Story provided by Krish Seetharaman

The Hindu Society of Northeast Florida in Jacksonville recently celebrated its first Sthaapana Anniversary over a three-day period. On the first day, the festivities began with Lord Sidhdhi Vinayak Abhishek, followed by Rudra (Shiv Linga) Abhishek. The next day, devotees enjoyed the Abhishek Puja of Lord Balaji.

The same evening, another special puja that attracted a huge participation was Samoohik Saraswathi Puja, performed by children under the guidance of the temple priest. More than 100 children participated and enjoyed the puja, which was followed by a children's cultural variety program.

On the third day, Lord Sidhdhi Vinayak Abhishek was performed. The Abhishek included pouring water from 25 sanctified Kalashas. All the Abhishek Pujas were performed amid Vedic chanting by the priest and volunteers.

Nearly 600 people attended a grand finale dance program by artists of Jacksonville, organized by Rasa Jhari. About 75 dancers from nine Indian states presented "Payal Ki Omkar."


More than 200 Kannadigas attended the New Year Ugadi on April 12 at the Hindu Temple of Florida Community Hall in Tampa.

Organized by Srigandha Kannada Koota, the event was marked by children chanting the Hanuman Chalisa, followed by a dance welcoming the New Year. The youth also performed a folk dance to celebrate the harvest festival.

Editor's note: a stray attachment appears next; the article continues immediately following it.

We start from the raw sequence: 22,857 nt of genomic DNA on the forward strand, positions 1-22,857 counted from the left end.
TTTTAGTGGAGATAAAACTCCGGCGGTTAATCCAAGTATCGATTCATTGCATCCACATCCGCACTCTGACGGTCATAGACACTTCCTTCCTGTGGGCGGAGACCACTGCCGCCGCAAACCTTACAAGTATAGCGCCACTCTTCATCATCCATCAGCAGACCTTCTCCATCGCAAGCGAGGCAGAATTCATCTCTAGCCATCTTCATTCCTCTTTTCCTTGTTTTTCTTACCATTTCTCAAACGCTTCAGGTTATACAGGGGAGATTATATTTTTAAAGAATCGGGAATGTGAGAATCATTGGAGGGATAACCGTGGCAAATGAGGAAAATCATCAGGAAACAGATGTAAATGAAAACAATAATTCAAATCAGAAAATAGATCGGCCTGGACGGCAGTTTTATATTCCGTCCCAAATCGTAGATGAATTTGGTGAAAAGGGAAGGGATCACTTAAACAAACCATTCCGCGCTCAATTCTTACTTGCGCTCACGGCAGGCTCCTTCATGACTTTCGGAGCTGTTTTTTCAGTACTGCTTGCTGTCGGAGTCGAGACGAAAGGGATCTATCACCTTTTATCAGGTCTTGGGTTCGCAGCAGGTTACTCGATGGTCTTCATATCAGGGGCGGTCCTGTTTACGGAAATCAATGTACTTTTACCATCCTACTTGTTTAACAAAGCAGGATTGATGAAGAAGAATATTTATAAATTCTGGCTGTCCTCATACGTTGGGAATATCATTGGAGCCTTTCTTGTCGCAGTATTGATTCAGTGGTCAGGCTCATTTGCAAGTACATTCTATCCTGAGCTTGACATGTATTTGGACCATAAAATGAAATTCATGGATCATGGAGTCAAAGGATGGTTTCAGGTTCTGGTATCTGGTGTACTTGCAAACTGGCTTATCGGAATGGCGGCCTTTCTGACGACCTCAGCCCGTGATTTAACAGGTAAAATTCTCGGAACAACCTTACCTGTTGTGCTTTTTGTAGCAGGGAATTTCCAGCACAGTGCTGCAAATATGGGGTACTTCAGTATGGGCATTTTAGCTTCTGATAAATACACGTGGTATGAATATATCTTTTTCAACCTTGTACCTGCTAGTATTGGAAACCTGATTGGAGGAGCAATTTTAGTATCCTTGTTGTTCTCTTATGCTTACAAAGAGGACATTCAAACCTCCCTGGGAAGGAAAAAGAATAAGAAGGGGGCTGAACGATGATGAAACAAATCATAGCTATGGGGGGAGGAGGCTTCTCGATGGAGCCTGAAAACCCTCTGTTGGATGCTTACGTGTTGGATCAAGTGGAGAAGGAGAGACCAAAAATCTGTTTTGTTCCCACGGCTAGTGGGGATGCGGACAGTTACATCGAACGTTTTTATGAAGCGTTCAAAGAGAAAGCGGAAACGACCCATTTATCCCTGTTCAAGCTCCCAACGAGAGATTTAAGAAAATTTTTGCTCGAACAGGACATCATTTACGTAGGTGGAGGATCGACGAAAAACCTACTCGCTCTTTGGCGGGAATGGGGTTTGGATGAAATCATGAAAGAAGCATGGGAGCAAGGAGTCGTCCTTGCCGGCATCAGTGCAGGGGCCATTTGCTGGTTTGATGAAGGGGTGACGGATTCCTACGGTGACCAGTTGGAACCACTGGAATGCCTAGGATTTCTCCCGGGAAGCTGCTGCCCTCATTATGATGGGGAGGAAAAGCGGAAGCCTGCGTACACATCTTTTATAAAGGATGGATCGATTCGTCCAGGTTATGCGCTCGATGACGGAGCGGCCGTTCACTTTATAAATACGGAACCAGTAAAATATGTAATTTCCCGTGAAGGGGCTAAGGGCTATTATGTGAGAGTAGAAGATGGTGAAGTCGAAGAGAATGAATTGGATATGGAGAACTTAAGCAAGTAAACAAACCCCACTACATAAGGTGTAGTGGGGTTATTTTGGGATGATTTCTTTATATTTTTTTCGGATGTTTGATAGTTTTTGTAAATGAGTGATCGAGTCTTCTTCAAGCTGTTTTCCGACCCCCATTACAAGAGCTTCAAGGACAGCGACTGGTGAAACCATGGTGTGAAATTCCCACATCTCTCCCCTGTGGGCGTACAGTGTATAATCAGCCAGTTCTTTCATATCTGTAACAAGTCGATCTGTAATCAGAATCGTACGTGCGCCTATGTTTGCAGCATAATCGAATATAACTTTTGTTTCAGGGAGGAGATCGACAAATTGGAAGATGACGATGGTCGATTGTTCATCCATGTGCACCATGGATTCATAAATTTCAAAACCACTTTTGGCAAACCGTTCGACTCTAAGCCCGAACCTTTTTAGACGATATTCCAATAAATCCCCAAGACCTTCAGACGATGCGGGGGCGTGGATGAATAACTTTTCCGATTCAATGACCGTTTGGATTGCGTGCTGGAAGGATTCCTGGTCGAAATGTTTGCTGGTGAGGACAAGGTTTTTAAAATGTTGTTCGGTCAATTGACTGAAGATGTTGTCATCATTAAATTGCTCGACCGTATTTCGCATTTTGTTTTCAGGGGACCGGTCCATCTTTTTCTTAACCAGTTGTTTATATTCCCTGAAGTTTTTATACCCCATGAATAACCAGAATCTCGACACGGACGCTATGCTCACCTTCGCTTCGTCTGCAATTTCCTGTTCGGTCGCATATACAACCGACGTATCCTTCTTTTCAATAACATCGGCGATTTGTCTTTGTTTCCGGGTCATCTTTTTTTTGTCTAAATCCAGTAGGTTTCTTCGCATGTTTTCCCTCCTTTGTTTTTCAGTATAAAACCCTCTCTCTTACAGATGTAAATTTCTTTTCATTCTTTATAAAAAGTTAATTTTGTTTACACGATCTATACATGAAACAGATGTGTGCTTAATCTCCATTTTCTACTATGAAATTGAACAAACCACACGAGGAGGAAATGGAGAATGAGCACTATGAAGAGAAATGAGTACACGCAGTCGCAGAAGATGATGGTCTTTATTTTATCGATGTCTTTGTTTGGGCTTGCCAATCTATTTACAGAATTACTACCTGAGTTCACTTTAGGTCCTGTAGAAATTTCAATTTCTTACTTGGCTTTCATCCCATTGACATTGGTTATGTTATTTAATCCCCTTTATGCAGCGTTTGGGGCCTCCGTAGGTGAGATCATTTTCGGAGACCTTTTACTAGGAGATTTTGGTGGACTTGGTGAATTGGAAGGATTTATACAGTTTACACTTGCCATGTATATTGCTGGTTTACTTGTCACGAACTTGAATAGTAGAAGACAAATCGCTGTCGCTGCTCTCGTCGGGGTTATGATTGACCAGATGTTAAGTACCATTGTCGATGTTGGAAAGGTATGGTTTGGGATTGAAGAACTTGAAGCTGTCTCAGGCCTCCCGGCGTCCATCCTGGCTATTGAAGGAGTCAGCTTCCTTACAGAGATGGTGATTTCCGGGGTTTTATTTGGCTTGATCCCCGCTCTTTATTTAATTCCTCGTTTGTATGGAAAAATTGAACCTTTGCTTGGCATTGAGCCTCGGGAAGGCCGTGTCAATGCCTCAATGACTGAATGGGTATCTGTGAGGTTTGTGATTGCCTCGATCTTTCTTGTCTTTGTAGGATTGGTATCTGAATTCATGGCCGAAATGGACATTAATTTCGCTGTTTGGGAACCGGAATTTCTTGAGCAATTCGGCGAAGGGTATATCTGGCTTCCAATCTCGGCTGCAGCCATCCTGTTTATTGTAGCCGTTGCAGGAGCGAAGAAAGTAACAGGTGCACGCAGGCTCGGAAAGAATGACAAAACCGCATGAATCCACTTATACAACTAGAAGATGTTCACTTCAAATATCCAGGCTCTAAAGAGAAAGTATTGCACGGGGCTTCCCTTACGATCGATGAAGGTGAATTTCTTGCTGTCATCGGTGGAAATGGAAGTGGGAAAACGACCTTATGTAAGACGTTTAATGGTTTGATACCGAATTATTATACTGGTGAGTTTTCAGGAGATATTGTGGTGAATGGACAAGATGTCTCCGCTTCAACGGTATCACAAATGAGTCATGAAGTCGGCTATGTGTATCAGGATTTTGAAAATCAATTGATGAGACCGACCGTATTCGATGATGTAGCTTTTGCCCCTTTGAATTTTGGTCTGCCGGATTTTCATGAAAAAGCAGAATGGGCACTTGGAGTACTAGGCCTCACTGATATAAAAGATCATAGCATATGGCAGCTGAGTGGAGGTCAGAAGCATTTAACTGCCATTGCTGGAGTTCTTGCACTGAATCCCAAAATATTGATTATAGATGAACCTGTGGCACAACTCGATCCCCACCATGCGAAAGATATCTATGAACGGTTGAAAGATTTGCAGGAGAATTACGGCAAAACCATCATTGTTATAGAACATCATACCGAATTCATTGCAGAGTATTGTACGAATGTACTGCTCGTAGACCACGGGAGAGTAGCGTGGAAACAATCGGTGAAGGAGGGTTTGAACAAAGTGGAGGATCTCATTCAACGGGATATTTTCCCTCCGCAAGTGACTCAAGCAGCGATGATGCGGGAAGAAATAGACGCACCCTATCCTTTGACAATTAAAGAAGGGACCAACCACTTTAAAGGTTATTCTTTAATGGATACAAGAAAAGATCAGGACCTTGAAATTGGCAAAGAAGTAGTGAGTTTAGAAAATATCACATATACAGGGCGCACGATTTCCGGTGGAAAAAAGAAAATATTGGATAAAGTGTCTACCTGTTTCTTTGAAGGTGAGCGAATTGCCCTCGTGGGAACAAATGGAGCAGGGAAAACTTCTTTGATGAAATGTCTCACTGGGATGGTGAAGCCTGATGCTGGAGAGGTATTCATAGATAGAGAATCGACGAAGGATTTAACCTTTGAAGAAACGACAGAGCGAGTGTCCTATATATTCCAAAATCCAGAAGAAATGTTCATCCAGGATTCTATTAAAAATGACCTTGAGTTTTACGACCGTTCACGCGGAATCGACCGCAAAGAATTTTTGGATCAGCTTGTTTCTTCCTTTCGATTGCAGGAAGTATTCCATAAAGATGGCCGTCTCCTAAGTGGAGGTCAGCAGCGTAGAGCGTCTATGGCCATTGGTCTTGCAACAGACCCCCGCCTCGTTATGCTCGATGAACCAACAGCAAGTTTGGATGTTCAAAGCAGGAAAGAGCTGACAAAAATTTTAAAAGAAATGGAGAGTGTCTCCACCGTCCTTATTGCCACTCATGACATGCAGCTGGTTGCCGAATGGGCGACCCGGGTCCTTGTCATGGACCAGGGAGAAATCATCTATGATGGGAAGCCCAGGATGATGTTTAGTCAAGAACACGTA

In addition, there was a Bharat Natyam presentation. A fusion dance by a Sarasota group was well received by the audience. There was a dance to the tune of a popular patriotic Kannada song, adding color to the stage. The highlight of the evening was a Kannada comedy drama "Nanjunda Srinivasa," depicting the day-to-day life of Indian Americans.

Story provided by Francis Vayalumkal

The Tampa Bay Boating Association will host Tampa Bay Jalamela Saturday, May 24, in Tampa. In its first annual Champions Trophy Boat Race, dragon boats will be used to T celebrate the traditional snake boat races (vallamkali) of Kerala. Thirteen teams from all over Florida and neighboring states are expected to participate. The event is free to the public.

Kerala is known for the snake boat races, which are held in conjunction with Onam, the harvest festival in August/September. Usually, a snake boat is manned by four helmsmen, 25 singers and 100-125 oarsmen, who row in unison to the fast rhythm of the song of the boatmen.